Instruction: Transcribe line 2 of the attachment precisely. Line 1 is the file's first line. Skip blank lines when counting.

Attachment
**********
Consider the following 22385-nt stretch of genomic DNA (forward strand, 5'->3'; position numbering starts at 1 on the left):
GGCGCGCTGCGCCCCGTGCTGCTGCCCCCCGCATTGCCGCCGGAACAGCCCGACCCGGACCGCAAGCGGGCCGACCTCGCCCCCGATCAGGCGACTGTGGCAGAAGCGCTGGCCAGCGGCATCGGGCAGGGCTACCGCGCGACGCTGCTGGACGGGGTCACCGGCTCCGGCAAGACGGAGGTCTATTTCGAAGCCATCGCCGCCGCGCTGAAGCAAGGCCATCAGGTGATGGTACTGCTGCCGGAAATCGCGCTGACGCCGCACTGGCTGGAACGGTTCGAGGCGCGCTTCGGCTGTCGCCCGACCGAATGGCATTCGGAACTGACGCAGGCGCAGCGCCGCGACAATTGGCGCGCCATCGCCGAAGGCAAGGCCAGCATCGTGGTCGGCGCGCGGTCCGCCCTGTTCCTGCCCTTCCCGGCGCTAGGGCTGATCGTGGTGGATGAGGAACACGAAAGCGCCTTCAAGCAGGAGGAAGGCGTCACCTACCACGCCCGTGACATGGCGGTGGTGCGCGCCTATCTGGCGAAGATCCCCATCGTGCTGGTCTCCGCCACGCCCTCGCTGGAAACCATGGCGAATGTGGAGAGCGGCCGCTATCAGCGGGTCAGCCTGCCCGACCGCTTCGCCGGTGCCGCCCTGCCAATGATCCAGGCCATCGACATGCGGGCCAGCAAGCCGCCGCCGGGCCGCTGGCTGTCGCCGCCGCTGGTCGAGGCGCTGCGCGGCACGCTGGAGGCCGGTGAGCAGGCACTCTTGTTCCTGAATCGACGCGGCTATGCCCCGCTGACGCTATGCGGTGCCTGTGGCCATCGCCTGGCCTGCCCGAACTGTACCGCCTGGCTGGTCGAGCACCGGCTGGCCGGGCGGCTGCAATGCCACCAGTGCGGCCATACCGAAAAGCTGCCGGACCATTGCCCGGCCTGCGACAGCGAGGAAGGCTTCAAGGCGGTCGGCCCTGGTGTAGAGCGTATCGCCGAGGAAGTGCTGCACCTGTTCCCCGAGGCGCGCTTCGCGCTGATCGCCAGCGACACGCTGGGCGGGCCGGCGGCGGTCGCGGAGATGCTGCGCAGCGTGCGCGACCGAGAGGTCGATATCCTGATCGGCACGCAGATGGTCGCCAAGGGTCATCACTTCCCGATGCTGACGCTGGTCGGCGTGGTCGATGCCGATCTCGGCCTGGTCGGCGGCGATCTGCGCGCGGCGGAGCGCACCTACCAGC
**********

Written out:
GGCGCGCTGCGCCCCGTGCTGCTGCCCCCCGCATTGCCGCCGGAACAGCCCGACCCGGACCGCAAGCGGGCCGACCTCGCCCCCGATCAGGCGACTGTGGCAGAAGCGCTGGCCAGCGGCATCGGGCAGGGCTACCGCGCGACGCTGCTGGACGGGGTCACCGGCTCCGGCAAGACGGAGGTCTATTTCGAAGCCATCGCCGCCGCGCTGAAGCAAGGCCATCAGGTGATGGTACTGCTGCCGGAAATCGCGCTGACGCCGCACTGGCTGGAACGGTTCGAGGCGCGCTTCGGCTGTCGCCCGACCGAATGGCATTCGGAACTGACGCAGGCGCAGCGCCGCGACAATTGGCGCGCCATCGCCGAAGGCAAGGCCAGCATCGTGGTCGGCGCGCGGTCCGCCCTGTTCCTGCCCTTCCCGGCGCTAGGGCTGATCGTGGTGGATGAGGAACACGAAAGCGCCTTCAAGCAGGAGGAAGGCGTCACCTACCACGCCCGTGACATGGCGGTGGTGCGCGCCTATCTGGCGAAGATCCCCATCGTGCTGGTCTCCGCCACGCCCTCGCTGGAAACCATGGCGAATGTGGAGAGCGGCCGCTATCAGCGGGTCAGCCTGCCCGACCGCTTCGCCGGTGCCGCCCTGCCAATGATCCAGGCCATCGACATGCGGGCCAGCAAGCCGCCGCCGGGCCGCTGGCTGTCGCCGCCGCTGGTCGAGGCGCTGCGCGGCACGCTGGAGGCCGGTGAGCAGGCACTCTTGTTCCTGAATCGACGCGGCTATGCCCCGCTGACGCTATGCGGTGCCTGTGGCCATCGCCTGGCCTGCCCGAACTGTACCGCCTGGCTGGTCGAGCACCGGCTGGCCGGGCGGCTGCAATGCCACCAGTGCGGCCATACCGAAAAGCTGCCGGACCATTGCCCGGCCTGCGACAGCGAGGAAGGCTTCAAGGCGGTCGGCCCTGGTGTAGAGCGTATCGCCGAGGAAGTGCTGCACCTGTTCCCCGAGGCGCGCTTCGCGCTGATCGCCAGCGACACGCTGGGCGGGCCGGCGGCGGTCGCGGAGATGCTGCGCAGCGTGCGCGACCGAGAGGTCGATATCCTGATCGGCACGCAGATGGTCGCCAAGGGTCATCACTTCCCGATGCTGACGCTGGTCGGCGTGGTCGATGCCGATCTCGGCCTGGTCGGCGGCGATCTGCGCGCGGCGGAGCGCACCTACCAGC